The IPCC Special Report on the Ocean and Cryosphere
Today (25 September 2019) sees the launch of a report detailing the latest science on how climate change will affect ocean, coastal, polar and mountain ecosystems, and the human communities that depend on them.
The Special Report on the Ocean and Cryosphere in a Changing Climate (SROCC) has been published by the Intergovernmental Panel on Climate Change (IPCC) and is the work of more than 100 scientists from over 30 countries.
The report explores past and future changes to oceans and ice. Since 1950:
- Glacier mass, arctic sea ice, permafrost extent, and ocean oxygen content have all decreased.
- Sea surface temperature, ocean acidity, and sea level have increased.
These changes will continue until at least 2100 due to climate change. However, by reducing emissions of greenhouse gasses, the extent of these changes can be reduced.
This report was released ahead of the IPCC's 6th Assessment Cycle report, AR6 (due from 2021), to give a more immediate update on the impacts of man-made climate change on oceans and cryosphere (frozen water such as snow, glaciers, and ice sheets).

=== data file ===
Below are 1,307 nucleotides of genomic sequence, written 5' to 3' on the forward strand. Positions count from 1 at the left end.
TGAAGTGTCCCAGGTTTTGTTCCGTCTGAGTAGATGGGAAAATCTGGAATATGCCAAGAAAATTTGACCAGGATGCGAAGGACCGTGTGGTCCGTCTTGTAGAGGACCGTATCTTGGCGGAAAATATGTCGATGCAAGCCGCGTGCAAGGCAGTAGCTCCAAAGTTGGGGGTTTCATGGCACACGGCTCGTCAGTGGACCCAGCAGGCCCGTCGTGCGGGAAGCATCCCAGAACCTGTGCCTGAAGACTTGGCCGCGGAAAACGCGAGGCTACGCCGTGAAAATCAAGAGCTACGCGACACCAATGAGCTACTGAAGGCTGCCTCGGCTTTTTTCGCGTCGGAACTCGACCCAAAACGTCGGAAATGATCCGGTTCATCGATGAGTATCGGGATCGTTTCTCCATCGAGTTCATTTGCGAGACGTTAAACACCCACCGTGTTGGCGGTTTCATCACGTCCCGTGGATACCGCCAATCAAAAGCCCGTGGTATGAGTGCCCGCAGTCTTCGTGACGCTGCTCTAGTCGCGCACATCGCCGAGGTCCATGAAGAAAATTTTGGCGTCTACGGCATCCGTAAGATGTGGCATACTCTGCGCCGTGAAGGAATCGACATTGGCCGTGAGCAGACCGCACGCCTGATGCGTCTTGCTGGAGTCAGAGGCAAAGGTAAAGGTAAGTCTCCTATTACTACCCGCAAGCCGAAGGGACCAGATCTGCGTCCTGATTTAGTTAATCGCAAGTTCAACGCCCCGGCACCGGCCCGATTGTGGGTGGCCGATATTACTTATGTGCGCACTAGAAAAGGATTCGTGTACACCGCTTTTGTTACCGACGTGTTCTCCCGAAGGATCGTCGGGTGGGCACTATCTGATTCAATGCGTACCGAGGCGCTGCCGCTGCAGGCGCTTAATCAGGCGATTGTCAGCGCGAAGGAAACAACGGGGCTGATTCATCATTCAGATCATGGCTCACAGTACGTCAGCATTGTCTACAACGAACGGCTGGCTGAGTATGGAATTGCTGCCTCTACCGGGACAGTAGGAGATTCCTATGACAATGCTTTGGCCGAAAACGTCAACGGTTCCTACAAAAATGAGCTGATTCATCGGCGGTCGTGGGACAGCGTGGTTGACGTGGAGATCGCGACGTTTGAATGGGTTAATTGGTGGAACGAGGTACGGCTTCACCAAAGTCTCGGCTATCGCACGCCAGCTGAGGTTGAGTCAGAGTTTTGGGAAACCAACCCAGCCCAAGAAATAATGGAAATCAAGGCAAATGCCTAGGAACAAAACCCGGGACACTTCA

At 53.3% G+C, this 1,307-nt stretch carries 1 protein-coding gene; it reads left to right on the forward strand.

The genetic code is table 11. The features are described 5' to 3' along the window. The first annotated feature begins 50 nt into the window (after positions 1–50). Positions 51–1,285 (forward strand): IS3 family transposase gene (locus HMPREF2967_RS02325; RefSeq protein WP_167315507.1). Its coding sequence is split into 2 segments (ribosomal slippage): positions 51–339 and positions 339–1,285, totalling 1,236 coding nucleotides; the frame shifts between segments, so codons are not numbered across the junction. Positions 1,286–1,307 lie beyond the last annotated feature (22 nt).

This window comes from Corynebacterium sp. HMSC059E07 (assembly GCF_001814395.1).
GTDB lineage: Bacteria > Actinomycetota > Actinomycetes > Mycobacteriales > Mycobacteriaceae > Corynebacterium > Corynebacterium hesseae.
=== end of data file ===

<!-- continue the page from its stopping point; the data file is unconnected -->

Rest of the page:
As a key scientific contributor to the IPCC process, Met Office science – via papers, data and expertise – have been considered in the latest report.
To mark the launch of SROCC, the Met Office has produced three briefing notes on key areas featured in the report where we have contributed significant science advances:
This briefing note looks at what observations tell us about the influence of climate change on sea ice in the Arctic and Antarctic, as well as what science tells us about the future of the ice.
Sea levels are rising and research shows the rate of increase has accelerated in recent decades. Here we look at research on how much sea level rise we may see this century and further into the future.
This report looks at the threat climate change poses to the Atlantic Meridional Overturning Circulation (AMOC), which is vital for regulating global climate.